Monday, 14 November 2011


It's nearly ten days ago now and I still haven't blogged about it. Partly because life just keeps sweeping me along, as it does, and partly because I don't want to seem like I'm bragging.
But in this case I'm just going to because I am really, really proud of my husband.
Last week The National Sea Rescue Institute invited us to their annual dinner and presented Charles with an award for bravery for his efforts to save Tim from the shark attack. It was really moving that his humble and spontaneous act to save a friend's life was acknowledged formally by the community and National Sea Rescue.
In his typical nature he took it in his stride. So I take it apon myself to blow his horn, just a little, as its not like everyone gets an award for bravery in their lifetime, now is it?

Thursday, 3 November 2011

confessions of a mother

After almost four years of motherhood I think I can safely say that the role has now completely infused with my being and I cannot imagine life any other way. I have come a long way since the day we arrived home from the hospital with two tiny sleeping bundles, placed them in their crib and thought: "Now what? Wonder what the waves are doing?" But it wasn't long before they both woke up screaming for a feed, needless to say Charles was surfing and I was shock.
Motherhood did not come easily to me and I'm probably better at it now that the girls can walk, talk and feed themselves. For a long time I felt very frustrated at not being able to get on with my life as I had  known it. I think its reasonable to say that after living your life according to your own rules for thirty years, bearing a child, or two, is a massive shock to the psychi. A shock which I think is rarely taken into consideration. In the olden days women were raised and prepared from an early age to become mothers. But these days most women get on with living their lives, travelling and building careers before they decide to have a child. On a whole, I think first time mothers are completely ill-prepared psychologically and should have psychological help in the first months of motherhood.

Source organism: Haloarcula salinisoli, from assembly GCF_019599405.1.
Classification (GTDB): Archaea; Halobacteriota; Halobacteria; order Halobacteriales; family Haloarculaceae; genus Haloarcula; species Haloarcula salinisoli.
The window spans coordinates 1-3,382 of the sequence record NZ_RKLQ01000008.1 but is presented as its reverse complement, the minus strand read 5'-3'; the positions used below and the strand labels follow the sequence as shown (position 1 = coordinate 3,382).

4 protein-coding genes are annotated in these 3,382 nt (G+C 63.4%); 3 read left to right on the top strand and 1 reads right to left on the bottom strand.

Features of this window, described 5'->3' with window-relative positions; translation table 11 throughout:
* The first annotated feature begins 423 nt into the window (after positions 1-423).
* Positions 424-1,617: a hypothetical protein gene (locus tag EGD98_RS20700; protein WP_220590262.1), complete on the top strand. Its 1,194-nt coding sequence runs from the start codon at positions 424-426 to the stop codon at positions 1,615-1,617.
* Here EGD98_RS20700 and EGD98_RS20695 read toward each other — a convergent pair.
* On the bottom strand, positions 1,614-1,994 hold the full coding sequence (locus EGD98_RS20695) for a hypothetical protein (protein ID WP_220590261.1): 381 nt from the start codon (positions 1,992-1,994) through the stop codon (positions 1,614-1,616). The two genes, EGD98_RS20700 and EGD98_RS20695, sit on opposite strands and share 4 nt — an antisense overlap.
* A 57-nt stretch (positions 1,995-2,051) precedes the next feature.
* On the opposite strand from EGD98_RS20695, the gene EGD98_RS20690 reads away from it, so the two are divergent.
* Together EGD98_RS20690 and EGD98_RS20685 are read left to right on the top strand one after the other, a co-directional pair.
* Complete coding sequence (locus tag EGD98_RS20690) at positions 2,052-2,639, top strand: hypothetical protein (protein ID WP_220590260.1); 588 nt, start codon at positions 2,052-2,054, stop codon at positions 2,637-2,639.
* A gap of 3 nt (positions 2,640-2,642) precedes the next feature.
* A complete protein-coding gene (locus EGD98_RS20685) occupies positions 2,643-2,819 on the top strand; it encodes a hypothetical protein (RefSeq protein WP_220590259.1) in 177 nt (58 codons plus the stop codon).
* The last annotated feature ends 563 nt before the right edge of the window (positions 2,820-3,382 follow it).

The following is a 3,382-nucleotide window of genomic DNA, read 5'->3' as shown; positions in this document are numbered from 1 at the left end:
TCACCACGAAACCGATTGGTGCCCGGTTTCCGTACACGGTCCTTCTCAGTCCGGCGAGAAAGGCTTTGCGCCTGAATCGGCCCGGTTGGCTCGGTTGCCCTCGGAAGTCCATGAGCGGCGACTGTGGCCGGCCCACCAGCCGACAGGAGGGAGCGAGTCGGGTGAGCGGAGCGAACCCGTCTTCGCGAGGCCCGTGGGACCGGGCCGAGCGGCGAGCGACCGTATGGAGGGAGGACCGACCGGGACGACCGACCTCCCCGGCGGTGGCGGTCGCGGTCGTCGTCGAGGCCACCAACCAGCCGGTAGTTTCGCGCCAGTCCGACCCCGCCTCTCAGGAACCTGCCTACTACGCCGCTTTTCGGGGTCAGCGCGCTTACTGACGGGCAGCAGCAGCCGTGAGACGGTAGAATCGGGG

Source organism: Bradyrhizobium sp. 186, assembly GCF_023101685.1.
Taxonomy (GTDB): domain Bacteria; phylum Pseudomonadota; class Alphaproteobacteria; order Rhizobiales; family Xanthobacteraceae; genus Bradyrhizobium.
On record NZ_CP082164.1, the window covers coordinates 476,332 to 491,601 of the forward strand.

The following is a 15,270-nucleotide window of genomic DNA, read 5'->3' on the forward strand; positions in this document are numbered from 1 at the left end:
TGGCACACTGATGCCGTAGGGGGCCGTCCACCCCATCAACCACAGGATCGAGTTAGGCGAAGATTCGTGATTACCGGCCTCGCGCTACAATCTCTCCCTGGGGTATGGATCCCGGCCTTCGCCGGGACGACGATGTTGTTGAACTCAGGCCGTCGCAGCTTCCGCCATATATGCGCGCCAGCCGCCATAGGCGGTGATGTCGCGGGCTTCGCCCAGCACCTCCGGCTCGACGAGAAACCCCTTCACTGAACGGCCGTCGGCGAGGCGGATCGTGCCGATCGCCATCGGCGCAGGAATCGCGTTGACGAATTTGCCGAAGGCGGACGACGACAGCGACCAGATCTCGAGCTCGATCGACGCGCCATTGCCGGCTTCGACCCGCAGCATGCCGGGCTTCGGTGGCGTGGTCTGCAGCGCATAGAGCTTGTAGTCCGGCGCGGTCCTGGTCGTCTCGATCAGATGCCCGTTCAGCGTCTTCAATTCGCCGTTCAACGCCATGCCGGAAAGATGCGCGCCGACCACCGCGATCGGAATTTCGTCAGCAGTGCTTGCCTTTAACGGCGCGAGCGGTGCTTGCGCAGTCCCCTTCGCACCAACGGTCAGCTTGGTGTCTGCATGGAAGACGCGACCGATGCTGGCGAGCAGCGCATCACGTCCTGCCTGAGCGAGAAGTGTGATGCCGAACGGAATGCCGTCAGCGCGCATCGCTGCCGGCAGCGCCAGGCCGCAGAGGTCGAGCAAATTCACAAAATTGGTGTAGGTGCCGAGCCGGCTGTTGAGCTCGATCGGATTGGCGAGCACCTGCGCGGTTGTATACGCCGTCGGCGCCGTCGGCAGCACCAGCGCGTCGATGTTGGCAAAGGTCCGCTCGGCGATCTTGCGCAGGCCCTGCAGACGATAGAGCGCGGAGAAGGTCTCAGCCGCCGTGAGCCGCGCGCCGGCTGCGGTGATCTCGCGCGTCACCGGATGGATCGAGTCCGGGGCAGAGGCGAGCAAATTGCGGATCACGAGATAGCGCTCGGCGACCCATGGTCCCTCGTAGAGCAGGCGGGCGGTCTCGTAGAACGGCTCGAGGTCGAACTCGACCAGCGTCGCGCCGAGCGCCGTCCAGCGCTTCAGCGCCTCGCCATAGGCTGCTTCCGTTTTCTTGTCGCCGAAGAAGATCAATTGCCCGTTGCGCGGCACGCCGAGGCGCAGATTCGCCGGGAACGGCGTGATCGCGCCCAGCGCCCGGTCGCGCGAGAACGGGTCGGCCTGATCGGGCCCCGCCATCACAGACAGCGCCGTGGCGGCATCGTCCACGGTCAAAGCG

Having twins is ofcourse a double whammy and even more limiting on the freedom front. I used to watch with envy as mothers with their newly born singletons calmy did their shopping or had dinner at a restaurant! I'm not sure if it was the double package or my children's strong-willed nature, but I could NEVER go out alone with them without it being a complete disaster and ending with two red-faced screamers. I'm sure my anxiety added to theirs, but try as I might outings in the first year were never a calm and enjoyable experience. Having my husband with me only seemed to make it worse - like the time we were so frazzled that we forgot Anna was still in the pram when we were putting into the back of the car! In all fairness she was only about 2.5 kgs at that stage and easily lost in a bundle of blankets.
While I felt like a spinning top pretty much all the time, my husband decided the best way to handle me and the twins was to act like it was the most normal and undemanding experience anyone could have. His favourite response when people asked us how we were coping was: "Oh, it's a walk in the park," - I could have murdered him! He thought we should continue with our lives as before and I, ever keen to act like the laid-back easy-going, "I do this all the time", first time mother of twins, would try to comply. But when I found myself sitting on a rocky, windy outcrop overlooking the surf and trying to breastfeed two at once, it didn't seem as much fun as I had imagined...
But slowly we grew up and realised the best way to handle our situation was to act according to the hand we had been dealt. Unfortunately, especially for surfers, the babies and their routine came first and if we handled it on their terms we had a better chance of enjoying ourselves.
Over time I, like all mothers, have adapted and evolved to accommodate the needs of my children. I very seldom kick against watching another great day of waves go by unsurfed; I happily miss weeks of riding my horse, I never go out in the week anymore and I'm satisfied if I get at least one minute of intimacy with my husband. At the end of the day its what motherhood is about, sacrifice, sacrifice and sacrifice a bit more.
But somehow its worth more than anything else you could wish for, and I think we might even consider another...